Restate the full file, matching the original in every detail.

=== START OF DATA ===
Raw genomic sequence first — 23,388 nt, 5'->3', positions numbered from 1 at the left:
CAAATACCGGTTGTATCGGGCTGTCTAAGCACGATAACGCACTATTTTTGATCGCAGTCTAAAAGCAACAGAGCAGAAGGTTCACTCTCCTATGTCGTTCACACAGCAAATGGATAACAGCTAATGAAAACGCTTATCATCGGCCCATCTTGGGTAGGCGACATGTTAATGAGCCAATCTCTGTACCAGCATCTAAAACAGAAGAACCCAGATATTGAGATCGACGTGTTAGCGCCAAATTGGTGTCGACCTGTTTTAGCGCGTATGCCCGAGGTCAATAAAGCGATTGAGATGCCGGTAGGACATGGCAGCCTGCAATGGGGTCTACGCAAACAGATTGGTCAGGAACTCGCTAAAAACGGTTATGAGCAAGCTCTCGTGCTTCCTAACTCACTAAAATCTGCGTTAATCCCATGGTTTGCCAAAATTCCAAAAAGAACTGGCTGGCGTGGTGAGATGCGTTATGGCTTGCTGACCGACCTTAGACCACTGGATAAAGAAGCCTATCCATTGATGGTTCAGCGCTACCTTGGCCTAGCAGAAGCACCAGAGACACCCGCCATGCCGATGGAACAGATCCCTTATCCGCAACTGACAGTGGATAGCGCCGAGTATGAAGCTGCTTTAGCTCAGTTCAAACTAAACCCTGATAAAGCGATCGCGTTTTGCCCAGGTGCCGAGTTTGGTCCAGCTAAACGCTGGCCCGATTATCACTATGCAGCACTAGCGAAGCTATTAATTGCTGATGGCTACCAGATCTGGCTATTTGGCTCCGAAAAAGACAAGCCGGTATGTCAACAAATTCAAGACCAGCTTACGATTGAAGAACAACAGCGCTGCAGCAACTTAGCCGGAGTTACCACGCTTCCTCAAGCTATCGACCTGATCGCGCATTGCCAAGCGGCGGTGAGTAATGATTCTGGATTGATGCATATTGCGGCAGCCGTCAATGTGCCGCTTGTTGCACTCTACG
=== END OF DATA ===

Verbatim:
Raw genomic sequence first — 23,388 nt, 5'->3', positions numbered from 1 at the left:
CAAATACCGGTTGTATCGGGCTGTCTAAGCACGATAACGCACTATTTTTGATCGCAGTCTAAAAGCAACAGAGCAGAAGGTTCACTCTCCTATGTCGTTCACACAGCAAATGGATAACAGCTAATGAAAACGCTTATCATCGGCCCATCTTGGGTAGGCGACATGTTAATGAGCCAATCTCTGTACCAGCATCTAAAACAGAAGAACCCAGATATTGAGATCGACGTGTTAGCGCCAAATTGGTGTCGACCTGTTTTAGCGCGTATGCCCGAGGTCAATAAAGCGATTGAGATGCCGGTAGGACATGGCAGCCTGCAATGGGGTCTACGCAAACAGATTGGTCAGGAACTCGCTAAAAACGGTTATGAGCAAGCTCTCGTGCTTCCTAACTCACTAAAATCTGCGTTAATCCCATGGTTTGCCAAAATTCCAAAAAGAACTGGCTGGCGTGGTGAGATGCGTTATGGCTTGCTGACCGACCTTAGACCACTGGATAAAGAAGCCTATCCATTGATGGTTCAGCGCTACCTTGGCCTAGCAGAAGCACCAGAGACACCCGCCATGCCGATGGAACAGATCCCTTATCCGCAACTGACAGTGGATAGCGCCGAGTATGAAGCTGCTTTAGCTCAGTTCAAACTAAACCCTGATAAAGCGATCGCGTTTTGCCCAGGTGCCGAGTTTGGTCCAGCTAAACGCTGGCCCGATTATCACTATGCAGCACTAGCGAAGCTATTAATTGCTGATGGCTACCAGATCTGGCTATTTGGCTCCGAAAAAGACAAGCCGGTATGTCAACAAATTCAAGACCAGCTTACGATTGAAGAACAACAGCGCTGCAGCAACTTAGCCGGAGTTACCACGCTTCCTCAAGCTATCGACCTGATCGCGCATTGCCAAGCGGCGGTGAGTAATGATTCTGGATTGATGCATATTGCGGCAGCCGTCAATGTGCCGCTTGTTGCACTCTACG